By now, most companies who do any business in the EU are aware of the General Data Protection Regulation (GDPR), which goes into effect in 2018 and applies to any entity doing business within any of the 28 EU member states. Not only does the GDPR apply somewhat broadly to “monitoring the behaviour” of EU residents, but it also comes with some hefty fines (up to €20 million, or 4% of worldwide turnover) for companies that violate the regulation. In short, the new regulation is going to require companies to implement entirely new processes and procedures around the collection and storage of personally identifiable information (PII), which will likely result in changes to data storage solutions as well.
The GDPR defines PII as any information that relates to a EU resident’s private, professional or public life (that is, banking information, medical information, email addresses, social media posts and so on), and a lot of the regulation goes into making sure that this PII is not only stored with a person’s permission, but that it’s also kept for a specified purpose and for a duration that makes sense, given the initial reason for obtaining the data. So, if a customer signs up for a product warranty, and the warranty is good for three years, the company would need to get the customer’s explicit permission to use his or her PII for marketing campaigns or to keep that data beyond the three-year warranty limit.
Under the GDPR, companies will need to build controls regarding security roles and levels in regard to data access, and be able to provide tight data-breach mechanisms and notification protocols. Data transfer between countries is also covered in the GDPR. But these are, generally speaking, process controls. As such, they probably will have little impact on your infrastructure. The two main points within the GDPR that have the most potential for directly impacting your data storage solution are “data protection by design” and “data privacy by default”.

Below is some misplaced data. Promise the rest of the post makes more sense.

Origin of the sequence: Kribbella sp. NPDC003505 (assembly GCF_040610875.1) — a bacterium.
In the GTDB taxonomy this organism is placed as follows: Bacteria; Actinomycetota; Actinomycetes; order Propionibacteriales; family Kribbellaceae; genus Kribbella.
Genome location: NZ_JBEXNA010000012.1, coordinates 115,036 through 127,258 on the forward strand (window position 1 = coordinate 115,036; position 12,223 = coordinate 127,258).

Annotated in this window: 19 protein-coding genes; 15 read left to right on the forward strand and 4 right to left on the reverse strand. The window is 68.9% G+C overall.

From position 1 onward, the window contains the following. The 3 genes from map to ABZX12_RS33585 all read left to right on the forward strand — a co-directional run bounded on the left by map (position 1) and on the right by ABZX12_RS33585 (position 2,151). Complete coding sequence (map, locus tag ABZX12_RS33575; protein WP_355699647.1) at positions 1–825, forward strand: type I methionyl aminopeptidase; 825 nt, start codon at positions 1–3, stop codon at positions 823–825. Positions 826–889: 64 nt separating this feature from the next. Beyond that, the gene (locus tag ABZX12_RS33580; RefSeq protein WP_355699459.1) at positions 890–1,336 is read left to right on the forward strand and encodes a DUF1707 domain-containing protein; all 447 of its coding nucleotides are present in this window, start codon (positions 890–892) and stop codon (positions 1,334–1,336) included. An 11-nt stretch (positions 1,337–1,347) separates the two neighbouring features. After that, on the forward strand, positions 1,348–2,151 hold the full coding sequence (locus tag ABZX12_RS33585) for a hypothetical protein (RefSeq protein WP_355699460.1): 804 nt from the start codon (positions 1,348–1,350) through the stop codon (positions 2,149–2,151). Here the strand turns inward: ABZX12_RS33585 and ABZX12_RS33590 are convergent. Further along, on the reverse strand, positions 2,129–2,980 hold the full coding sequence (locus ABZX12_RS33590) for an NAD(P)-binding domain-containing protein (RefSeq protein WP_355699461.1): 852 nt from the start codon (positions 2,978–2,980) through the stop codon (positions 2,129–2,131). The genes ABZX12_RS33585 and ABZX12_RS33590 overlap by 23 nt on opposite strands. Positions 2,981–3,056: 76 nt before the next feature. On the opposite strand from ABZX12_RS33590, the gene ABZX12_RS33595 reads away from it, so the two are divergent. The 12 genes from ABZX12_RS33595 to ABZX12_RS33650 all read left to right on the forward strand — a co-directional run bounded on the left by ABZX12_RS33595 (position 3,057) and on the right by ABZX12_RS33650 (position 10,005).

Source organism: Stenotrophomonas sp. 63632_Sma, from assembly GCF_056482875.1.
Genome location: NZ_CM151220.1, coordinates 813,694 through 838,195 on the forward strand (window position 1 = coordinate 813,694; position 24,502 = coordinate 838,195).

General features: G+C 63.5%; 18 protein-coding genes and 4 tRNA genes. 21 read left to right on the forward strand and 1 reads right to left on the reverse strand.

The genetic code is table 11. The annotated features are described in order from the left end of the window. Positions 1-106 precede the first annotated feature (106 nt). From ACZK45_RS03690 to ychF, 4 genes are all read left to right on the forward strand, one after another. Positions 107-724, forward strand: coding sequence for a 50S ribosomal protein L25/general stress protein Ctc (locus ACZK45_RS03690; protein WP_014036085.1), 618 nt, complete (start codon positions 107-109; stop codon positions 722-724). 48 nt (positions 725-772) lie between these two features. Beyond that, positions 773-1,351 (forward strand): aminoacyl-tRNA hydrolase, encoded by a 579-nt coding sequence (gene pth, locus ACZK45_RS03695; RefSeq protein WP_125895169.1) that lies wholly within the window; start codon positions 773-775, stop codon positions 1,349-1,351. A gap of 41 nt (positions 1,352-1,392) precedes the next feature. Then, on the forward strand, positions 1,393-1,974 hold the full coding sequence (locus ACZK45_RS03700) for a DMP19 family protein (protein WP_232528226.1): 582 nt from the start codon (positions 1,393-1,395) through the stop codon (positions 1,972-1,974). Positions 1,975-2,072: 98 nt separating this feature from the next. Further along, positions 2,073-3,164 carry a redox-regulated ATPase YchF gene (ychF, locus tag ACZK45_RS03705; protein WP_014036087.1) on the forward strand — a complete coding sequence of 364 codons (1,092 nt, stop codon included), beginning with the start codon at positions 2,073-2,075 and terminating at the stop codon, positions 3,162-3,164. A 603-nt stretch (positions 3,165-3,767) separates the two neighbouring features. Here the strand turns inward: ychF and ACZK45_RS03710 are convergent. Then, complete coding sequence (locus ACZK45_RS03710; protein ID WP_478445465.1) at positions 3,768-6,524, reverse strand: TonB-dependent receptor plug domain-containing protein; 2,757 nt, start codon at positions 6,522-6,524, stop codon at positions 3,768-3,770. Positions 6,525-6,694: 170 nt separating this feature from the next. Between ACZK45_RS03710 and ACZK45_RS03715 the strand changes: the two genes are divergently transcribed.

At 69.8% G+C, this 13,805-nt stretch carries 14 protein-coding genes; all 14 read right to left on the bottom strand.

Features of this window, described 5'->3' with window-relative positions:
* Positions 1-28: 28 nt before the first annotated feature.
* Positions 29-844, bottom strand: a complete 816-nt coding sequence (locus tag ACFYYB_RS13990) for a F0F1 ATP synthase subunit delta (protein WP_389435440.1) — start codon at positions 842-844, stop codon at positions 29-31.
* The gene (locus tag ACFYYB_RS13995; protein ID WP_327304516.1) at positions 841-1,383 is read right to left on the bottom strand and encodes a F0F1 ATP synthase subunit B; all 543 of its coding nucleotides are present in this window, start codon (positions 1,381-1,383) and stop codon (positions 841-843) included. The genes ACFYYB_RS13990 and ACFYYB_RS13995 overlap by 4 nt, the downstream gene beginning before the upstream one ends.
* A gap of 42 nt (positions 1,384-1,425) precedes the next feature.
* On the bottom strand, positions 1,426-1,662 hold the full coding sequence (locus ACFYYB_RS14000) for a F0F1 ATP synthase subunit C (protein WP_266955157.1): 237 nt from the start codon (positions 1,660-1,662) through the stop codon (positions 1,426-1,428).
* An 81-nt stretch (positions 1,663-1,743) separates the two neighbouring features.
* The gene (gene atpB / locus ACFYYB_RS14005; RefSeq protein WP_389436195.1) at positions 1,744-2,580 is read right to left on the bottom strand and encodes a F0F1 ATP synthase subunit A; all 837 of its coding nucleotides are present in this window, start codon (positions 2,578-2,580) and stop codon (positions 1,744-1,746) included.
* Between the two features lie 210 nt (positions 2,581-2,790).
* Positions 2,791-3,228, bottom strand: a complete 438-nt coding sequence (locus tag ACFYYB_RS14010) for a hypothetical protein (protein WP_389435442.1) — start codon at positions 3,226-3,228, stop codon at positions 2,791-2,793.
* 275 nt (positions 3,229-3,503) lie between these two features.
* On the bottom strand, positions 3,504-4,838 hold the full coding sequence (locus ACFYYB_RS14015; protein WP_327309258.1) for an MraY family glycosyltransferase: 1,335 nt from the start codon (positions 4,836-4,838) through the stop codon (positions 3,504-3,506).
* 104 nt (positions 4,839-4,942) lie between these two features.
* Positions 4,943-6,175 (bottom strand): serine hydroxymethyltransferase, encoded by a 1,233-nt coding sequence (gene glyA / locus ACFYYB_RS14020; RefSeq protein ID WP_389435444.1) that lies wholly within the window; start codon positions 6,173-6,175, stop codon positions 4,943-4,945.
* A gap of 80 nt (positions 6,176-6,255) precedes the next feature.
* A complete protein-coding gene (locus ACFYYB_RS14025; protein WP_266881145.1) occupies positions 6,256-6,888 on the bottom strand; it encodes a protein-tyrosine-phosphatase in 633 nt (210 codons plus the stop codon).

Basically, if your company plans to transfer data within the EU, you have to design a storage solution, whether in-house, in the cloud or a hybrid, that is both easy to access and easy to manage, and that has privacy and protection designed into its foundation. This becomes even more challenging if you are transferring data to multiple countries in the EU from outside the EU. The point being that you will need to understand your internal controls, infrastructure and data architecture as well as that of any external partners or service providers, and make sure that your storage solution is balanced appropriately between investment and GDPR compliance.
It may sound daunting, and the GDPR is going to require you to think about the benefits of cloud versus in-house solutions. Your data will have to meet the principle of privacy by default, be in an easily portable and removable format, and meet the data minimization principle. But because liability of the new regulation falls on all parties, thereby motivating cloud providers to have robust compliance solutions in place, it actually could be a simpler, less-expensive route to look at a cloud or hybrid solution. In many cases, going to a cloud solution could improve your security while reducing your costs and risk, especially when dealing with experts in cloud storage, like IBM.
Regardless of the route you choose, the GDPR presents a new challenge for anyone wanting to do business in the EU. The best approach is to deal with it before 2018, when the regulation kicks in.
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